Deinde and the ever expanding Q
Good old, pool drawing Danny Deinde continues to interact with my book and I continue to be too stupid (I absolutely concede that criticism ;-)) to use the comments section. Now, in fear of opening the can of Q worms (now that's an images), I'll respond to this bit of Danny's comments which isn't a criticism, as Danny points out, but more for further debate:
Now here is my question-- if we are accepting the existence of Q though not as an actual document, can we speak of something 'common to Q', whether it be themes or words, etc? Especially if Maurice Casey's "dispersed set of traditions" (and I imagine Crossley is more than sympathetic to Casey in that he is his doctoral father, I believe) is applied to what we call 'Q material', can we speak of common themes? I would tend to think that if we are accepting Q as a swirling mix of oral traditions not circulating together as a unified tradition, then we cannot speak of a common theme--at least not in the sense of a purposeful common theme by the original tellers. Of course having said this, I can understand the possible existence of a common theme if the swirling Q traditions are all originating from the same person, Jesus.
In another fear of being accused of being an evangelical or something, I would actually accept - with a wee bit of qualification perhaps - the last sentence with reference to legal interpretation, especially as a lot of the synoptic material has a great deal in common in this area. My own interest is more the transmission of this material and the views this material reflects. There are some clear changes involving gentiles and law in earliest Christianity and these traditions were circulated at the same time. As this implies, one of the major reasons for chosing this material was because of its potentially early date (remember the time frame I went for was 26-50CE). For me the important question was how do these traditions deal with this effectively new social situation, especially as there seems to me to be a clear law observant attitude and little material explicitly concerned with a gentile mission right across the material labelled Q. This is part of the reason why I didn't feel the need to have a strong definition of Q because the question remains the same irrespective. As it happens, and here I could expect some response, there remains the good possibility that the passages I chose are early (the stuff on cups and tithing in particular), and if this is the case it almost does not matter if a vague Q, strong Q, or no-Q, is chosen. Put another way, the themes I outlined were across the synoptic tradition and is present in Markan and non-Markan material, then it must have come from somewhere and must be early. (Apart from my gentle nature, this was why I was keen to defuse the whole Q debate in relation to what I wrote a couple of months back: maybe I should have made this point more explicit?). Additionally, whether this can be labelled a purposeful theme or not (not an easy question to answer), it all refelcts something about the transmission of materials and what people were doing with the issue of gentiles with a theme of law observance.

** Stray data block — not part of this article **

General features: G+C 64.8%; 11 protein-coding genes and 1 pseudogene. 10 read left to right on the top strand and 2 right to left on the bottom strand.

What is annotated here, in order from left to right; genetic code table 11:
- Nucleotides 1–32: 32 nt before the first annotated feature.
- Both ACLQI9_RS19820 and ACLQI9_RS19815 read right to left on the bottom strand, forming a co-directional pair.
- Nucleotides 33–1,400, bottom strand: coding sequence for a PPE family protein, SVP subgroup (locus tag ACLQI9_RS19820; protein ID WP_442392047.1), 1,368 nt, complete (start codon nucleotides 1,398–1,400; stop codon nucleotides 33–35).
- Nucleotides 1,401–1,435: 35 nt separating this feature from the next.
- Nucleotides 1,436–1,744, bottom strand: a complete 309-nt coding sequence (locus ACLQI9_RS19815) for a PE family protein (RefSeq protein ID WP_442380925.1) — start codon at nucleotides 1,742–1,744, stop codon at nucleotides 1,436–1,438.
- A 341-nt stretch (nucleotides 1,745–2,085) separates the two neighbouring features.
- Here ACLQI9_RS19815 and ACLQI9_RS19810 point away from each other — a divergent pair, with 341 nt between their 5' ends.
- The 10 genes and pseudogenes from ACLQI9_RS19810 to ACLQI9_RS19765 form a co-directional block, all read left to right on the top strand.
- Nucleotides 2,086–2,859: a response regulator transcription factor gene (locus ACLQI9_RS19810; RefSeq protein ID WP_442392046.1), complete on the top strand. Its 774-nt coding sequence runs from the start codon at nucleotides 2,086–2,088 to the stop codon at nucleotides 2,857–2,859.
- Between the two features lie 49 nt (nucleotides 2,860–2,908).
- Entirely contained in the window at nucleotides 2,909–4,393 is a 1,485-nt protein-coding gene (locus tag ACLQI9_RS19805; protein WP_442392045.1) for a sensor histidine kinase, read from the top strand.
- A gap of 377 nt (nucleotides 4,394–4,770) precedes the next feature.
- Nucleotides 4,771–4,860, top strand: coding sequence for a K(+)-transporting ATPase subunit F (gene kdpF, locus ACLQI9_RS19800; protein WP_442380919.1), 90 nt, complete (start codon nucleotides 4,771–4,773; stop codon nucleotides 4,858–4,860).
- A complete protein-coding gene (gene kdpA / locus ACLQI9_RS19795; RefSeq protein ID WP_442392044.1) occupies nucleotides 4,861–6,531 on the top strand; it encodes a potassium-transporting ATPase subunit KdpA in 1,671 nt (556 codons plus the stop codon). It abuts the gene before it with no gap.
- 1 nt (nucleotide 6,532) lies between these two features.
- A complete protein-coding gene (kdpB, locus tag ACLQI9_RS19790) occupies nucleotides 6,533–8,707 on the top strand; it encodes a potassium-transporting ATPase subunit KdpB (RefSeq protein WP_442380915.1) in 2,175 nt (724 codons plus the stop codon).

Incidentally, writing this in a blog context, I feel very conscious of the possibility that someone like me who accepts Q, no matter how much it is qualified, could actually be in a minority.